Leaders who have demonstrated this are able to communicate through messaging that resonate with the uncertainty and aporia everyone is feeling:

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NY Governor Cuomo’s approach has won support because it displays a balance between taking charge and managing, whilst maintaining humility, opening up the space for participation, and consistent acknowledgment of the situation –

Let’s practice humanity together”.

 

 

 

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New Zealand’s PM Jacinda Ardern, has excelled by realising early that she doesn’t know about pandemic control, and communicating clearly the advice of those who do –

 

 

If you have any questions about what you can or can’t do and you’re looking for answers, apply a simple principle: Act like you have COVID-19. Every move you make could be a risk to someone else.”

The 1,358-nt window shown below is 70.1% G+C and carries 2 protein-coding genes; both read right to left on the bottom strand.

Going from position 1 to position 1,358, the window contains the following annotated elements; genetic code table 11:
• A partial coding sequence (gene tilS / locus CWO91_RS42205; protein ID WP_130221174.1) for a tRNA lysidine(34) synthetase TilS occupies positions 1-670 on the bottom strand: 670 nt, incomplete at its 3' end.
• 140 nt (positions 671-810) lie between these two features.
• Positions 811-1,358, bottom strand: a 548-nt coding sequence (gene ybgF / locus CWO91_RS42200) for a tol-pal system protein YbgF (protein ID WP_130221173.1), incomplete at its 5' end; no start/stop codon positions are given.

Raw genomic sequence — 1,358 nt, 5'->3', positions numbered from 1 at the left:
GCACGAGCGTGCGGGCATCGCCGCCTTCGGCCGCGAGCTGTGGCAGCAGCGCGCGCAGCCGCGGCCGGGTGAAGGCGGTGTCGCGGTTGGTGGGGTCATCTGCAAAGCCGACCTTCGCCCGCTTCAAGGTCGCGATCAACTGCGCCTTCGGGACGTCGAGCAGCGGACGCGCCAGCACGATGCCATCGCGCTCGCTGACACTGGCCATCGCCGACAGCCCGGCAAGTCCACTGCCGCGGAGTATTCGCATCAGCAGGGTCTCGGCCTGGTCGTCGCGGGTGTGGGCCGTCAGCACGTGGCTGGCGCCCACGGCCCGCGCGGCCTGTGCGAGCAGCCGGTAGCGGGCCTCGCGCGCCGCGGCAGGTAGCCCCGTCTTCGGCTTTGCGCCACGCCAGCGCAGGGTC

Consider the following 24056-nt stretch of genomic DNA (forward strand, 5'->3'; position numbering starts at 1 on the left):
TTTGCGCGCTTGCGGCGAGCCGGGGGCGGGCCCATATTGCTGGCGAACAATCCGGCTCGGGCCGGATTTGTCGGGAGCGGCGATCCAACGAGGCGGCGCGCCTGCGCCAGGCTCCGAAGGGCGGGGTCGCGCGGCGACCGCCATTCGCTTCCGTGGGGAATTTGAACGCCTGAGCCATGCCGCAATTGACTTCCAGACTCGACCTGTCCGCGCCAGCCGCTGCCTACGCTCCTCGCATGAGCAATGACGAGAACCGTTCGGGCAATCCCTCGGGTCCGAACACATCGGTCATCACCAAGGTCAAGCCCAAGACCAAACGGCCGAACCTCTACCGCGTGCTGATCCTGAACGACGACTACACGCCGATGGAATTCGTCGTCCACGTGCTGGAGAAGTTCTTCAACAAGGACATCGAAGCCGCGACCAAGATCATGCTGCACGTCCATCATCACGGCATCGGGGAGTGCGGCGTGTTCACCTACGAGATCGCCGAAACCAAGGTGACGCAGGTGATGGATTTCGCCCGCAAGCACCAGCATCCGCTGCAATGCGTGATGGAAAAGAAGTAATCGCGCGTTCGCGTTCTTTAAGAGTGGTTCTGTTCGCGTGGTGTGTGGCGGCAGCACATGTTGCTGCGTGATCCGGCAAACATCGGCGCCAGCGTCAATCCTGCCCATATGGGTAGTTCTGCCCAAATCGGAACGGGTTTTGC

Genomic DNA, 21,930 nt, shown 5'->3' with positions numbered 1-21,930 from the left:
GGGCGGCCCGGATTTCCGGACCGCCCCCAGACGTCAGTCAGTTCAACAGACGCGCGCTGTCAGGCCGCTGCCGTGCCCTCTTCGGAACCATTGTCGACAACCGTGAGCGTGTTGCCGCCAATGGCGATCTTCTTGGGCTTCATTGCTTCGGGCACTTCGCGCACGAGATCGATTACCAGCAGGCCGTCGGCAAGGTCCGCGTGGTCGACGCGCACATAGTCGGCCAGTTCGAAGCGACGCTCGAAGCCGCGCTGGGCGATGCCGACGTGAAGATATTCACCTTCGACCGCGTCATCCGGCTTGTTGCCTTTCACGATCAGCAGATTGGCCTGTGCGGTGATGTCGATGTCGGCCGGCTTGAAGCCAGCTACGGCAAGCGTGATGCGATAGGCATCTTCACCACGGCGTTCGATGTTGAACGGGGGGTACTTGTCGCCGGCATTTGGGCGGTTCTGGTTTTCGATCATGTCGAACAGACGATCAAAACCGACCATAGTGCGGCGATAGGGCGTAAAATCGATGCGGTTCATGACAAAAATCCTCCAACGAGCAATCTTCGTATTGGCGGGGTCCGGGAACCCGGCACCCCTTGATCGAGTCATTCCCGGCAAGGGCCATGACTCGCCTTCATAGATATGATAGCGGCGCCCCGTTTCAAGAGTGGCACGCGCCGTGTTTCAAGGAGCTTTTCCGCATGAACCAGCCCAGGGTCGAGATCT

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Marriot International’s President and CEO, Arne Sorenson’s video address to his group where he openly discusses his cancer treatment, and his new “bald look”, on top of the current crisis 

 

I have never had a more difficult moment than this one. There is simply nothing worse than telling highly valued associates… that their roles are being impacted by events completely outside of their control.”

 

There are plenty more, and it’s hard to choose. Let us not forget the small business owners who are struggling hard to continue supporting their staff despite negative cashflow. But all this brings to mind the old adage, that in hard times is when people show their salt.

In the meantime, I believe that aporia can offer us some comfort. Aporia allows us to be in touch with our humanity, and to continuously re-evaluate and contemplate, and to be comforted that feeling that we cannot fully understand this situation is the right thing to feel. To bring it back to philosophical basics, Socrates argued that the unexamined life is not worth living, and aporia is part and parcel of the necessary puzzlement that contributes to the examination of life in order to truly “know thyself”.  

I hope humanity continues to rise to the occasion.